Tuesday, August 29, 2006

Tamil community pledge proactive measures against LTTE intimidations - Canada

The success of the massive surveillance operation done by the U.S officials in unraveling the huge network of the LTTE has, as at long last exposed the degree to which the LTTE has spread its tentacles all over the globe.

The very dangerously penetrative mode of operation of the LTTE has in many countries caused severe breaches of the internal security operations network, causing alarm and serious consternation. (defence.lk- 26/08/06)

The arrest of the outlawed LTTE group activists in Canada and the United States, the Tamil diasporas have surfaced their grievances. The latest report from the Human Rights Watch reveals the bitter truth of the sufferings brought upon the Tamil people by the phony "Sole Representative". Read the full text of the report below:

"Ninety percent of people, even if they don't support the LTTE, they are scared. The killing doesn't just happen back home in Sri Lanka. It happens in Paris, in Canada. They burned the library, they broke the legs of DBS Jeyaraj. They tried to stop the CTBC radio from organizing. A journalist was killed in Paris. The threat is not only in Sri Lanka. It's everywhere, all over the world".

-Tamil community activist, Toronto, January 2006

Between 1983 and 2002, the armed conflict between the Sri Lankan government and the Liberation Tigers of Tamil Eelam (LTTE or Tamil Tigers) cost an estimated 60,000 or more lives, and was marked by gross human rights abuses and violations of the laws of war on both sides. The war prompted nearly one-quarter of Sri Lanka's Tamils to leave the country, many fleeing government abuses, creating a Tamil diaspora that now numbers approximately 600,000-800,000 worldwide.

As Sri Lankan Tamils established themselves in Canada, the United Kingdom (U.K.) and other Western countries, the Tamil community became a significant source of financial and political support for the LTTE in its struggle to establish an independent state, "Tamil Eelam," for the Tamil minority in Sri Lanka's North and East. While many members of the Tamil diaspora willingly and actively support the LTTE, others have been subject to intimidation, extortion, and physical violence as the LTTE seeks to suppress criticism of its human rights abuses and to ensure a steady flow of income.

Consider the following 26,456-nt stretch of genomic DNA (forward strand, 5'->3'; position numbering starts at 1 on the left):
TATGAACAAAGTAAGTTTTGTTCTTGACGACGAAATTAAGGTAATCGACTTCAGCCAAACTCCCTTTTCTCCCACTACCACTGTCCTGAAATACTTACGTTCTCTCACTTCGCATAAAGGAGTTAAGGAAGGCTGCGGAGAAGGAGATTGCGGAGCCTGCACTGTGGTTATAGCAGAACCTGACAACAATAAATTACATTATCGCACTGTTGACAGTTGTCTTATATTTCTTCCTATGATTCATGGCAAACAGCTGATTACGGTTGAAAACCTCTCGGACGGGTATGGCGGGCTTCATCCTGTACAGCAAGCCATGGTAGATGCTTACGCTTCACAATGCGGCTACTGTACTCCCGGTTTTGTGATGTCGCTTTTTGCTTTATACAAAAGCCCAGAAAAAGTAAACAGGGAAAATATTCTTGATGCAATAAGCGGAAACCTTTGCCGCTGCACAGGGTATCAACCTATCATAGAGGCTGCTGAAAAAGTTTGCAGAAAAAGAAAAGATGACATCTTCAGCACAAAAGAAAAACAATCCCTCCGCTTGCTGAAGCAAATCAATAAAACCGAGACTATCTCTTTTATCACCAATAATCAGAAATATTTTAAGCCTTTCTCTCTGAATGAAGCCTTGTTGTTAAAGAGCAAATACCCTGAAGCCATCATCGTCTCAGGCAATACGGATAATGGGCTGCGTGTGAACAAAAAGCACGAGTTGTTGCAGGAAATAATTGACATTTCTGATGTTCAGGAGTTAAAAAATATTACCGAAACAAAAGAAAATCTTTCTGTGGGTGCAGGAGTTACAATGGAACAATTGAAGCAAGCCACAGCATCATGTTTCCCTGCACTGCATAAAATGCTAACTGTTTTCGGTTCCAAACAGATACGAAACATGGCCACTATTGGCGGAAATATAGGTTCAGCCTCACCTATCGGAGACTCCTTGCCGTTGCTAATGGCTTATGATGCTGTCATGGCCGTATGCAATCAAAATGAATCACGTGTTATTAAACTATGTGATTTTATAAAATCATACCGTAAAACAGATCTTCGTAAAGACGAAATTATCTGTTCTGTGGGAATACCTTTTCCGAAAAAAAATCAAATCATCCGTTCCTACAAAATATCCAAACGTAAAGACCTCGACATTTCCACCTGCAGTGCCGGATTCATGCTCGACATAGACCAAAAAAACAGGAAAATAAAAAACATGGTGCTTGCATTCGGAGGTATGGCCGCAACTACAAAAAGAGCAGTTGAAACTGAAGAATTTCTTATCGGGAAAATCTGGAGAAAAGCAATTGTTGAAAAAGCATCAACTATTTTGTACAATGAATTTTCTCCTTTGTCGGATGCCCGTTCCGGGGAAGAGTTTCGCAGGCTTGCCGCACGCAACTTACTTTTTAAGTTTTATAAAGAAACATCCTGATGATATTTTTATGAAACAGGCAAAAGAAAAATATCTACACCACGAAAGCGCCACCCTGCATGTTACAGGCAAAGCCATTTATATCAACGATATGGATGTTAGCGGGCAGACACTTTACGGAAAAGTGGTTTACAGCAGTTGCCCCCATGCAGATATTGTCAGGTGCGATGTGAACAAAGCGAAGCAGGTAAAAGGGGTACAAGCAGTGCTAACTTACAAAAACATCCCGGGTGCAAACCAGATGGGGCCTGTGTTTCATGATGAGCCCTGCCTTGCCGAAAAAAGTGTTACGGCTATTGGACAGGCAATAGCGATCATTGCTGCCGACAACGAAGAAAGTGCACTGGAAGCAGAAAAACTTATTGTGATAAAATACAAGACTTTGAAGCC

Journalists and activists in the Tamil diaspora who openly criticize the LTTE or are perceived to be anti-LTTE have been subject to severe beatings, death threats, smear campaigns, and fabricated criminal charges. In 2005, the LTTE detained two British Tamils for several weeks in Sri Lanka in order to gain control over a Hindu temple in London. Such incidents have created a culture of fear within the Tamil community, stifling dissent and discouraging individuals from organizing activities that are not sanctioned by the LTTE.

The LTTE has for many years pressured members of the Tamil community to provide financial support for its operations. In late 2005 and early 2006, as armed violence escalated in Sri Lanka's North and East, threatening the four-year-old ceasefire between the government and the LTTE, the LTTE launched a massive fundraising drive in Canada and parts of Europe, pressuring individuals and business owners in the Tamil diaspora to give money for the "final war."

Fundraisers for the LTTE and LTTE-linked organizations went from house to house, and approached businesses and professionals, demanding significant sums of money for their cause. In Canada, families were typically pressed for between Cdn$2,5002 and Cdn$5,000, while some businesses were asked for up to Cdn$100,000. Members of the Tamil community in the U.K., France, Norway, and other European countries were asked for similar amounts.

Individuals who refused were sometimes threatened. Some were told that if they didn't pay the requested sum, they would not be able to return to Sri Lanka to visit family members. Others were warned they would be "dealt with" or "taught a lesson." After refusing to pay over Cdn$20,000, one Toronto business owner said LTTE representatives made threats against his wife and children.

The LTTE and groups linked to it such as the World Tamil Movement repeatedly call and visit Tamil families seeking funds. Some families have received as many as three visits in a single week. Fundraisers may refuse to leave the house without a pledge of money, and have told individuals who claim not to have funds available to borrow the money, to place contributions on their credit cards, or even to re-mortgage their homes.